I am pleased to report that the second edition of my "Economics of Contracts: A Primer" has just been published by MIT Press. This is what they say about it:

The theory of contracts grew out of the failure of the general equilibrium model to account for the strategic interactions among agents that arise from informational asymmetries. This popular text, revised and updated throughout for the second edition, serves as a concise and rigorous introduction to the theory of contracts for graduate students and professional economists. The book presents the main models of the theory of contracts, particularly the basic models of adverse selection, signaling, and moral hazard. It emphasizes the methods used to analyze the models, but also includes brief introductions to many of the applications in different fields of economics. The goal is to give readers the tools to understand the basic models and create their own.

For the second edition, major changes have been made to chapter 3, on examples and extensions for the adverse selection model, which now includes more thorough discussions of multiprincipals, collusion, and multidimensional adverse selection, and to chapter 5, on moral hazard, with the limited liability model, career concerns, and common agency added to its topics. Two chapters have been completely rewritten: chapter 7, on the theory of incomplete contracts, and chapter 8, on the empirical literature in the theory of contracts. An appendix presents concepts of noncooperative game theory to supplement chapters 4 and 6. Exercises follow chapters 2 through 5.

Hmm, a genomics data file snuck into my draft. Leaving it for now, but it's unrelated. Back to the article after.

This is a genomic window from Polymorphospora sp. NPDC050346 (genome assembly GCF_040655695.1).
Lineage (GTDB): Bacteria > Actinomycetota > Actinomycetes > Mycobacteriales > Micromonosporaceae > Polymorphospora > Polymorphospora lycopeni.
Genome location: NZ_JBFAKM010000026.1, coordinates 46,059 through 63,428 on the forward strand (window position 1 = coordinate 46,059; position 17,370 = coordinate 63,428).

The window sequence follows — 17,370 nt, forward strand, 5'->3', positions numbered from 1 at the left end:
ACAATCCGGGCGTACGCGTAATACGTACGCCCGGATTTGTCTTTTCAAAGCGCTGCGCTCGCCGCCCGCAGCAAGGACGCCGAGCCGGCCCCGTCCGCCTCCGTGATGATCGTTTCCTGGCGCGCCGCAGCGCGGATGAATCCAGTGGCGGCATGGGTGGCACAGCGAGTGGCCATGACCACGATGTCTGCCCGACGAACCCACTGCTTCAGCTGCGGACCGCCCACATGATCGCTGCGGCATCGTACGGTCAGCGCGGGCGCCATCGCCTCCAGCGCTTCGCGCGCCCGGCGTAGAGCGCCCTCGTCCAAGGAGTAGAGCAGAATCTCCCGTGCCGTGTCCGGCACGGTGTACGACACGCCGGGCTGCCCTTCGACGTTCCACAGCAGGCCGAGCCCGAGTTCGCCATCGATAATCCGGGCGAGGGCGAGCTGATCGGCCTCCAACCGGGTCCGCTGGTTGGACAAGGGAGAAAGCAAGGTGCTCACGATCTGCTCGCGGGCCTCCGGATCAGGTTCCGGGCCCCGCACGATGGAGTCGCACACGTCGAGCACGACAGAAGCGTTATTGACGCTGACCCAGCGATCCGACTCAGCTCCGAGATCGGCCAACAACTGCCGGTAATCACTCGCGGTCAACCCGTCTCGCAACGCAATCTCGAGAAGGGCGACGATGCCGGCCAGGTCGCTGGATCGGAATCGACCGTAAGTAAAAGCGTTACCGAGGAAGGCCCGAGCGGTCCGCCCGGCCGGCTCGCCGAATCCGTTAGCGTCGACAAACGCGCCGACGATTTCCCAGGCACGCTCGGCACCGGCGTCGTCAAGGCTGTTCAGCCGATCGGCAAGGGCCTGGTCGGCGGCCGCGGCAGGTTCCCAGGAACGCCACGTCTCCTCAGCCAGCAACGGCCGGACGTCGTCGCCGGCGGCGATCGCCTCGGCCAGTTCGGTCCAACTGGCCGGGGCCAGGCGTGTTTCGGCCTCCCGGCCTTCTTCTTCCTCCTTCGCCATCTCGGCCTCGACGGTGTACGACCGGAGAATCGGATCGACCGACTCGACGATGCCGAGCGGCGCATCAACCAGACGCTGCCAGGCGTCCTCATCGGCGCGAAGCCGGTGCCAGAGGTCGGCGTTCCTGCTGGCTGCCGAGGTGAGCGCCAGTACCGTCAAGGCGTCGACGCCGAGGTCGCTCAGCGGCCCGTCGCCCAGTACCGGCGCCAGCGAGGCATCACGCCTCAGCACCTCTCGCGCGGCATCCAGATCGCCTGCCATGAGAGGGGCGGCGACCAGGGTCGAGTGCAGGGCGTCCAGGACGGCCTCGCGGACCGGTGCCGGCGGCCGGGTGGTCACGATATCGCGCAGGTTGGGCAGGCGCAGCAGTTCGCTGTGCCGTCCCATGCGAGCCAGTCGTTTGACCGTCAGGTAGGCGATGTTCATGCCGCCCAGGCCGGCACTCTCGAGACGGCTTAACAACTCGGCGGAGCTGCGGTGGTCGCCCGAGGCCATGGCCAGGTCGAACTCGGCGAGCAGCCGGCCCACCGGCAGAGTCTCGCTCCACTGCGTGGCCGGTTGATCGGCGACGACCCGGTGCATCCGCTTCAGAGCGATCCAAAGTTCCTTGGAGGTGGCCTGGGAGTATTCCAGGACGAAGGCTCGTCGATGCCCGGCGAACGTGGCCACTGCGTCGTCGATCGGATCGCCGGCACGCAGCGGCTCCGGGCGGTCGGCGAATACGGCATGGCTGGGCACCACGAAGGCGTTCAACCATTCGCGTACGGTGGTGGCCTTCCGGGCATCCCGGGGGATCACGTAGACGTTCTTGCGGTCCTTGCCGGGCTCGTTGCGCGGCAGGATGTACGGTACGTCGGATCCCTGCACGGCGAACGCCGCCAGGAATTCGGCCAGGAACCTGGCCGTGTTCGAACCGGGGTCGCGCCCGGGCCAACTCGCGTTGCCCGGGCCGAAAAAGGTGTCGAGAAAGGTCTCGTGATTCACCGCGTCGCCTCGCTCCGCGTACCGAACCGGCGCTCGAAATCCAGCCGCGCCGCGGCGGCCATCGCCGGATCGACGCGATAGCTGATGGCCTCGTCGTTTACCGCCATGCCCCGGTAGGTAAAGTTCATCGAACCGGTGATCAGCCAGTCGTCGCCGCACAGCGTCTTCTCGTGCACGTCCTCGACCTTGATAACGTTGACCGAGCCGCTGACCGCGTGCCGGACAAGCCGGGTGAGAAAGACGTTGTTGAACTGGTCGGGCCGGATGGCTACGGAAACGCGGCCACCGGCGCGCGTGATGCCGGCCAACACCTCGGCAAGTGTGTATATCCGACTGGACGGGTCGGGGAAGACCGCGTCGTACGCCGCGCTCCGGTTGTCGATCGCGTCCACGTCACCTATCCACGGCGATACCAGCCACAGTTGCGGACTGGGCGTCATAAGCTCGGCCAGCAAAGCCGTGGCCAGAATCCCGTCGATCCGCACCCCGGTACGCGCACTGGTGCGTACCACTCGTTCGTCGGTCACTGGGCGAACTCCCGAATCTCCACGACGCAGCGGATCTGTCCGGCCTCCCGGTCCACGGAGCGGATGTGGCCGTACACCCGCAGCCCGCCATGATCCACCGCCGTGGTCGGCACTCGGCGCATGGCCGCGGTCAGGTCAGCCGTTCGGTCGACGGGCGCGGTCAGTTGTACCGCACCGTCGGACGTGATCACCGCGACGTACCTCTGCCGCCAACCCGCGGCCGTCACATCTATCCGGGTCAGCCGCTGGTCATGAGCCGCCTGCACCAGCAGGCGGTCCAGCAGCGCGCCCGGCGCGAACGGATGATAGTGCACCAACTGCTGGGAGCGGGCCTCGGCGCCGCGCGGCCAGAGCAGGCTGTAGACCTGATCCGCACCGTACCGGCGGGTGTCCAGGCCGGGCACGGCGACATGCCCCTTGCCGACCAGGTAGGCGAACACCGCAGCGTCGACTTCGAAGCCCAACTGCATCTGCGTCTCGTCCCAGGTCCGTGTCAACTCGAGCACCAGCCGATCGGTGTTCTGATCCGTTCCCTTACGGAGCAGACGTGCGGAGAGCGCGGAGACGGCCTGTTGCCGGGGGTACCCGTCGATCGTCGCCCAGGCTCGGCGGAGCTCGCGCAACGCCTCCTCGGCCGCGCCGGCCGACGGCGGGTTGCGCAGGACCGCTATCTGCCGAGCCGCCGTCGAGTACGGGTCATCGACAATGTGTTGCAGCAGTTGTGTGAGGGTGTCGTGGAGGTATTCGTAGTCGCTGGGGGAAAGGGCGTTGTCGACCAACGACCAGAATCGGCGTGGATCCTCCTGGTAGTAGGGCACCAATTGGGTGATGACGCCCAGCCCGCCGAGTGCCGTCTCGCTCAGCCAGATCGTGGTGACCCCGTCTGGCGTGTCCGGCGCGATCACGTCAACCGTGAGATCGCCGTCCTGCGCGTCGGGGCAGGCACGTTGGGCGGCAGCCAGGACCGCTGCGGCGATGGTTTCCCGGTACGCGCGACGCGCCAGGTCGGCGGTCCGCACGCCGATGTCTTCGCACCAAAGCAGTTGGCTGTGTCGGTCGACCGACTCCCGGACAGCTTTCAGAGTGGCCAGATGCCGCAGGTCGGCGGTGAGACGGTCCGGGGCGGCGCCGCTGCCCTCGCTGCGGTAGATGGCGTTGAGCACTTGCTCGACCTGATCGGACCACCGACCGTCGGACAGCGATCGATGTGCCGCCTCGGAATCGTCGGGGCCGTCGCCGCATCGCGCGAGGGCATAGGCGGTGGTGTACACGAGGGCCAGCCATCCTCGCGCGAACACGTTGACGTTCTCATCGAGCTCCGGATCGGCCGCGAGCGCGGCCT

Some kind people also report on the second edition:

  • Roger Guesnerie:
    Salaniť provides a broad overview of the theory of contracts. Concision and clarity make the book an elegant introduction for newcomers. But it is also a useful reference for experienced students and researchers.
  • Paul Milgrom:
    Salaniť has written an elegant book, concise in its explanations and tightly focused on the most useful models and results of contract theory. His experience in both theory building and theory testing are plain to see in his sure-handed choices, which separate the chaff from the wheat in this huge and growing body of theory. I recommend this book highly to students and newcomers to the economic theory of contracts.
  • Patrick Rey:
    The first edition of Salaniť's book provided an insightful introduction to the modern theory of incentives and contracts. This second edition keeps up with recent advances while maintaining the emphasis on key ideas and intuitions. A great read.

    You can buy the second edition from MIT Press directly, or from Amazon:

    in the US ;

    in the UK ;

    in France ;

    in Germany ;

    and in Japan.